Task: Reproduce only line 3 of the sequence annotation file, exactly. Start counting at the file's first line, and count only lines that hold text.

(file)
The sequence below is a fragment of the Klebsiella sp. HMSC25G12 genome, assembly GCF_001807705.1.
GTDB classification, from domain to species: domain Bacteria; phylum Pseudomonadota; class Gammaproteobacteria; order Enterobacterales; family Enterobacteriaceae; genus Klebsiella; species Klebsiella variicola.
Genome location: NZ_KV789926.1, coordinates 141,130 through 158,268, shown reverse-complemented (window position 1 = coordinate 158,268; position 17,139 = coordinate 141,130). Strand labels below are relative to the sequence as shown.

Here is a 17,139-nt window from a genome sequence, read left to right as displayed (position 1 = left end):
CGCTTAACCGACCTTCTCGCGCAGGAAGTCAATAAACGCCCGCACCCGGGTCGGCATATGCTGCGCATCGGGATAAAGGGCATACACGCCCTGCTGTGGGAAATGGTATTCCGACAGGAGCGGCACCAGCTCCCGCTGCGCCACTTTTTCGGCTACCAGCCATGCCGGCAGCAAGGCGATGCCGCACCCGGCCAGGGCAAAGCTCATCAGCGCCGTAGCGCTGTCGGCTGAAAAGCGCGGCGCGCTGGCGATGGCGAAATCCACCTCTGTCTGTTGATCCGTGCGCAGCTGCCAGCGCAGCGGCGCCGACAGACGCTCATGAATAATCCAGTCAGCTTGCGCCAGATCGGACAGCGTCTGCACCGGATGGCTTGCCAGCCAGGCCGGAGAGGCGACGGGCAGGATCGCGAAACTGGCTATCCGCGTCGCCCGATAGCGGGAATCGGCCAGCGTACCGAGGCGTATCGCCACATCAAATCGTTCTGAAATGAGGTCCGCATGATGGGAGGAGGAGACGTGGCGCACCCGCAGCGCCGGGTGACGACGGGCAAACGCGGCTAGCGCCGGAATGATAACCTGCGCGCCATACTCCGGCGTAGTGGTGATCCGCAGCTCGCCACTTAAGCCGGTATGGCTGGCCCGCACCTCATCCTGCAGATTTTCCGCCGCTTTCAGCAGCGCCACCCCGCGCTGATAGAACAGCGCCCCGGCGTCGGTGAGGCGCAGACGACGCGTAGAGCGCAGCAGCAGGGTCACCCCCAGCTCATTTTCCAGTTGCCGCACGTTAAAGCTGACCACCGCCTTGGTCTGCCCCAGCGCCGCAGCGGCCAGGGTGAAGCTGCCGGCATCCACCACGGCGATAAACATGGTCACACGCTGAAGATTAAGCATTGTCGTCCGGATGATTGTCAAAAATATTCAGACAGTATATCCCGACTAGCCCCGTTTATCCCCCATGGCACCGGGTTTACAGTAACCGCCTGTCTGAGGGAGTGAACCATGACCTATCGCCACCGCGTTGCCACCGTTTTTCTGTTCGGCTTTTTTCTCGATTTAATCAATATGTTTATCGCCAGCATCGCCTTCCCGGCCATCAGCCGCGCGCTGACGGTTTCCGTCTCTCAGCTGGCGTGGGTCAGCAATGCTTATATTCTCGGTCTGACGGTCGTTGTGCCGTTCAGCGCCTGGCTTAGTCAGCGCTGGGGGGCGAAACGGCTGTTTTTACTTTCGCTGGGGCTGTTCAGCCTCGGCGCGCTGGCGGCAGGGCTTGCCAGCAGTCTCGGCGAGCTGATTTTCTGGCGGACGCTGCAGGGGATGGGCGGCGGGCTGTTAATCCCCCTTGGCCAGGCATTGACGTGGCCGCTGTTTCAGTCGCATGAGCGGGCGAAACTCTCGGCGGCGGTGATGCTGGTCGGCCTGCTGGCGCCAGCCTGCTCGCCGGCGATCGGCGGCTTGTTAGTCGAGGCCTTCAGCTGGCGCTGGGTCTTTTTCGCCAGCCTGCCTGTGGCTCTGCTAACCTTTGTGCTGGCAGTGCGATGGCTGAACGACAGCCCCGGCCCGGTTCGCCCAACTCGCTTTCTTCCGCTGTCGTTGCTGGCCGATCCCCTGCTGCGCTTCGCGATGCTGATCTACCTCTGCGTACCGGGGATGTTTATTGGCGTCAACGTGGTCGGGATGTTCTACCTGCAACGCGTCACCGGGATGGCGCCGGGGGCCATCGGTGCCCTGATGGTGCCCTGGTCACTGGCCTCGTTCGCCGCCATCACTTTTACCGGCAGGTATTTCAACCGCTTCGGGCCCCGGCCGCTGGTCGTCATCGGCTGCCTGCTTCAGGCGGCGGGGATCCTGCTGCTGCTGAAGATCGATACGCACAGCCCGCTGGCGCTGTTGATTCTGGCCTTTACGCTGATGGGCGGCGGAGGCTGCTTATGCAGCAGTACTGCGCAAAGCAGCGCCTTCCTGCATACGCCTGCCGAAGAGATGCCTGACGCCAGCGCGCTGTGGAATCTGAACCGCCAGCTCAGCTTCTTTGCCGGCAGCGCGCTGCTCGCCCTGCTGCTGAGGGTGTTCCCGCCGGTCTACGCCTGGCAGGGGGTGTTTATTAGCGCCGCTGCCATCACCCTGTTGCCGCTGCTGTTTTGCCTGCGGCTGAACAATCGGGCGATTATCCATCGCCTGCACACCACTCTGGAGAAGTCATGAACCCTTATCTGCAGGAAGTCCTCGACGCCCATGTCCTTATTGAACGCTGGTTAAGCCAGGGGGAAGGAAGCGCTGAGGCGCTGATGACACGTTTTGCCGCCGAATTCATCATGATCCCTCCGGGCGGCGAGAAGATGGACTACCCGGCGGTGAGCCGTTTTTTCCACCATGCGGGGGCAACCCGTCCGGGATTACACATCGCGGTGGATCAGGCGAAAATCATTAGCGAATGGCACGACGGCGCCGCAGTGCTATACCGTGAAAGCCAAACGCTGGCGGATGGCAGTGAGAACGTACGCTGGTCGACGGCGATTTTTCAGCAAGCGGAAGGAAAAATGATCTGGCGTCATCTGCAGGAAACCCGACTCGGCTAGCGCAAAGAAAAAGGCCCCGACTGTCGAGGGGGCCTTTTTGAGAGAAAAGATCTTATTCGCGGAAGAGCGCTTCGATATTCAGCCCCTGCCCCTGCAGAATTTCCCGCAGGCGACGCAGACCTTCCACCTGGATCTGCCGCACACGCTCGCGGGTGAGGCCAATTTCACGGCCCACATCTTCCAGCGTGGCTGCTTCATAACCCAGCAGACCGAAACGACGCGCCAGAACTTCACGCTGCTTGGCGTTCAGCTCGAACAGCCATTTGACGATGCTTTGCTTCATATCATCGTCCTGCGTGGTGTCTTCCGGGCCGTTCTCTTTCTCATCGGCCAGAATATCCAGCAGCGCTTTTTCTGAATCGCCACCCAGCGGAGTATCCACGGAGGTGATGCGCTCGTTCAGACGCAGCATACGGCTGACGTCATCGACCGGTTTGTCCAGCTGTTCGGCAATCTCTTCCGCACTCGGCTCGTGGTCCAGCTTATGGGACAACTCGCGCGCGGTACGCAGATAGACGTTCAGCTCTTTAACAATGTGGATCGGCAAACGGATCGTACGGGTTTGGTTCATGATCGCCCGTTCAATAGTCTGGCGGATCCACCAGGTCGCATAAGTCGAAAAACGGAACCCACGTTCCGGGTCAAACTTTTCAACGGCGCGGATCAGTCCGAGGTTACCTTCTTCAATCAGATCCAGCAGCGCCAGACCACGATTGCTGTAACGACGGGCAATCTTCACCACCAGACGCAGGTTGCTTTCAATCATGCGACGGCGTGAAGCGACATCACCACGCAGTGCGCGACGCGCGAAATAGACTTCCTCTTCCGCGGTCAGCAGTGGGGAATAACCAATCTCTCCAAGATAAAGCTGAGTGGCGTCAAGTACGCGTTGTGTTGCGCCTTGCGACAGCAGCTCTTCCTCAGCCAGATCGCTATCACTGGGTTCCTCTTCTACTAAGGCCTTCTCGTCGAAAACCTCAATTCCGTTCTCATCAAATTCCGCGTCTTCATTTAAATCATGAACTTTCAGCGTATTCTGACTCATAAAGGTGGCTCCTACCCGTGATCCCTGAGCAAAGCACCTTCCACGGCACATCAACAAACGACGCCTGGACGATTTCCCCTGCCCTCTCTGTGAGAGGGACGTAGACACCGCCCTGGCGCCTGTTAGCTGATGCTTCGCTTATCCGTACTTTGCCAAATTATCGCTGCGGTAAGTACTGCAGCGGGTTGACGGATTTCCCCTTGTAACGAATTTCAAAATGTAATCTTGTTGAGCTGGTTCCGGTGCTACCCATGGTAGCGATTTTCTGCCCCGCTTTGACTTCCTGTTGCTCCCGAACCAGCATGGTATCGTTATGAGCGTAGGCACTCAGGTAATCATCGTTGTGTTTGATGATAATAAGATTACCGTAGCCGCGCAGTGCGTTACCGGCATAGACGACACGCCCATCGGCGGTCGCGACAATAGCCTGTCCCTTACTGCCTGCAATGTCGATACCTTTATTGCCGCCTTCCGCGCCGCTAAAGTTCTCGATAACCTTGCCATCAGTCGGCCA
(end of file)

Genome location: NZ_KV789926.1, coordinates 141,130 through 158,268, shown reverse-complemented (window position 1 = coordinate 158,268; position 17,139 = coordinate 141,130). Strand labels below are relative to the sequence as shown.